When rock lobster fisherman Simon Nash winches his boat into the water before dawn he knows he might not make any money from his long day of work.
- Victorian rock lobster fishers want help to transition away from the Chinese export market
- Locals are selling lobster for one third of the price they were getting in China
- They point out other states have waived, deferred or refunded licence fees for their producers
It’s not because of the vagaries of fishing — the lobsters around his home at Port Campbell, near Victoria’s famous Twelve Apostles, are just as likely or not to wander into one of his 84 pots as ever.
The uncertainty comes from a dispute with Australia’s largest trading partner that he has no control over.
When the Chinese government left a planeload of lobster to rot on a Shanghai tarmac late last year, it signalled not just the ratcheting up in tensions with Australia, but also the tearing up of Mr Nash’s business model.
“It’s had a huge, huge impact,” he said.
“We’re lucky to have someone that’s willing to take our fish at the moment,” he said.
“A lot of guys are struggling to find someone to sell their fish to but we’ve been lucky, this whole [Australian] community has basically supported us since the start of December.
“At the moment it’s stop-start. When my buyer says he’ll take them, I work. When he says he’s full and we need to have a spell, we stop.”
Before the trade tensions, around 95 per cent of Australia’s southern rock lobster catch was being flown live to China.
But fishermen like Mr Nash are not just experiencing a sudden plunge in demand for their lobsters, but also a crash in the price they can get for their produce.
The Chinese market was prepared to pay around $100 per kilo for quality Australian southern rock lobster.
Now, Mr Nash considers himself lucky if he can get $30 per kilo on the domestic market.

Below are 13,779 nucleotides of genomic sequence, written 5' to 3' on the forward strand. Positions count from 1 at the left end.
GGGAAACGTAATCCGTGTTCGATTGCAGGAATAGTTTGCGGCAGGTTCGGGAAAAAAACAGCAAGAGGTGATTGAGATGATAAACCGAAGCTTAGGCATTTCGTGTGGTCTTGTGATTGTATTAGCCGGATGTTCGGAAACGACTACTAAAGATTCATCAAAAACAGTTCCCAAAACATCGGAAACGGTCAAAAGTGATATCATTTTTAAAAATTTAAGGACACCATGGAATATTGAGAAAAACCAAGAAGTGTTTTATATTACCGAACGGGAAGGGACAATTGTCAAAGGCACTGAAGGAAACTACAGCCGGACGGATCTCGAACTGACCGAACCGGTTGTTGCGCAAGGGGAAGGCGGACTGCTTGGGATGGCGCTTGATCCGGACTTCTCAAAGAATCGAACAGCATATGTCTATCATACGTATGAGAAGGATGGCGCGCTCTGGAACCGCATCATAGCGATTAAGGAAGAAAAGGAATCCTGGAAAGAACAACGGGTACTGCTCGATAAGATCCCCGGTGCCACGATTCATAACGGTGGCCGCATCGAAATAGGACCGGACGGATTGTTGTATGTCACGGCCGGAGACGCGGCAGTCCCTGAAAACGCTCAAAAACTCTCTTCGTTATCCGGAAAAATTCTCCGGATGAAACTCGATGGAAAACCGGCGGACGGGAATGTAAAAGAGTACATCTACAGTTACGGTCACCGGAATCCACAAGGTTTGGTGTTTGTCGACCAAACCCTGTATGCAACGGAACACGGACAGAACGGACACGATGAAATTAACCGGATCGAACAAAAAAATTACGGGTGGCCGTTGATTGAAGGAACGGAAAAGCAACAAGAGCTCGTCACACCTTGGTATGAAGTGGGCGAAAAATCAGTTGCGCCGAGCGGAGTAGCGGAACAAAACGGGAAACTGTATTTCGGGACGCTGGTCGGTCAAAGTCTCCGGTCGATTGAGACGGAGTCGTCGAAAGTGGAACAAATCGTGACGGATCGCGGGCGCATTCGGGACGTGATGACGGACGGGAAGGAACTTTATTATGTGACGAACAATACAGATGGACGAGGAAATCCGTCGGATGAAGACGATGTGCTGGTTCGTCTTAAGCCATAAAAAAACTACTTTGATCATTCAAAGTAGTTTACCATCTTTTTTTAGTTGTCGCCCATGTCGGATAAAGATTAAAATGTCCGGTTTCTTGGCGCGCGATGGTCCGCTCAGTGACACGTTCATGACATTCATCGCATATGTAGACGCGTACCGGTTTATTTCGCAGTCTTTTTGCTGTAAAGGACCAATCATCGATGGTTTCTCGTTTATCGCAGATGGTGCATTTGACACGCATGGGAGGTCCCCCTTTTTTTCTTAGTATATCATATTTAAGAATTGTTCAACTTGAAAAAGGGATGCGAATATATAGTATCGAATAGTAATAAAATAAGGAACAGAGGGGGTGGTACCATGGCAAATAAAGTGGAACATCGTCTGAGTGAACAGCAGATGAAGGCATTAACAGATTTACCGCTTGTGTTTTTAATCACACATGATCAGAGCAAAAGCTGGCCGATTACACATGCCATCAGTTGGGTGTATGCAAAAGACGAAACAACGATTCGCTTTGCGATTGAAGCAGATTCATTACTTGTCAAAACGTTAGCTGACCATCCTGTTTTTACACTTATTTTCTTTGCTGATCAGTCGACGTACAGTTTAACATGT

The industry saw a small increase in demand over Christmas as Australians opened their wallets to support producers and treat themselves, and again around the Lunar New Year.
But that spending paled in comparison to the Chinese export market they had been enjoying for years.
“Once we get past [Lunar New Year] in a couple of weeks’ time, it’s scary to think about where we’ll be,” Mr Nash said.
Trade war with China hurting industry
The 37-year-old had worked as a deckhand on other people’s boats for a decade, before deciding six years ago to take on debt to buy into the capital-intensive industry himself.
Now he feels like an “innocent bystander” in the escalating trade tensions which have seen China slap tariffs on Australian products like barley, wine and beef.
“But there’s nothing I can do about it, it’s up to the two governments to sort it out and I’m sure one day they will, but it certainly hurts at the moment that’s for sure.”
Mr Nash remains committed to the industry and has been cutting costs where he can, but when he looks at his books, he sees one big expense that he’d like to slash — licence fees.
According to Victorian Rock Lobster Association president Markus Nolle, the southern rock lobster industry is “on its knees”.
“Licence fees can be 20 to 40 per cent of the cost of production, so it’s a very high cost,” he said.
“Other states have waived licence fees, I just don’t understand why the Victorian state government doesn’t do the same.”
The relief offered to fishers from other states varies.
South Australia deferred licence fees for six months, Western Australia deferred licence and boat registration fees for 12 months, Tasmania refunded $3.5 million in licence fees to its producers, while Queensland didn’t charge its tropical rock lobster producer fishers any licence fees in 2020.
No decision on Victorian licence fees
Victorian Fisheries Minister Melissa Horne was not available for an interview.
In a written statement, a spokesperson said no decision had been made on licence fees, and the Government was providing assistance to help the industry transition to new markets.
Mr Nolle argued the state’s licence fees were appropriate when the Chinese export market was roaring, but now they needed to be reviewed.
“We can’t survive that without the sort of prices the Chinese market was prepared to pay. We just can’t. Otherwise our fishing costs will be more than the price we get for the product,” he said.
“We’re about to go through a period of significant change, and we’re going to need more support to get through. If we don’t, there won’t be any industry on the other side.”
Mr Nash said any help with licence fees would be hugely beneficial.
Mr Nolle said more established players in the industry would most likely survive, but some newer entrants with high levels of debt were already walking away.
“You can’t just sell your assets and walk away,” he said.
“Right now, who wants to buy a rock lobster fishing boat or a licence? And in terms of what people had been paying for those assets there’s no way known they could recoup those costs now.”
Simon Nash says he will continue going out to check his lobster pots, sell what he can for the best price he can get, and try not to worry too much about geopolitical tensions.
“We’re committed to it. We’re not going to run away from it, we’re just going through a bit of a rough patch at the moment,” he said.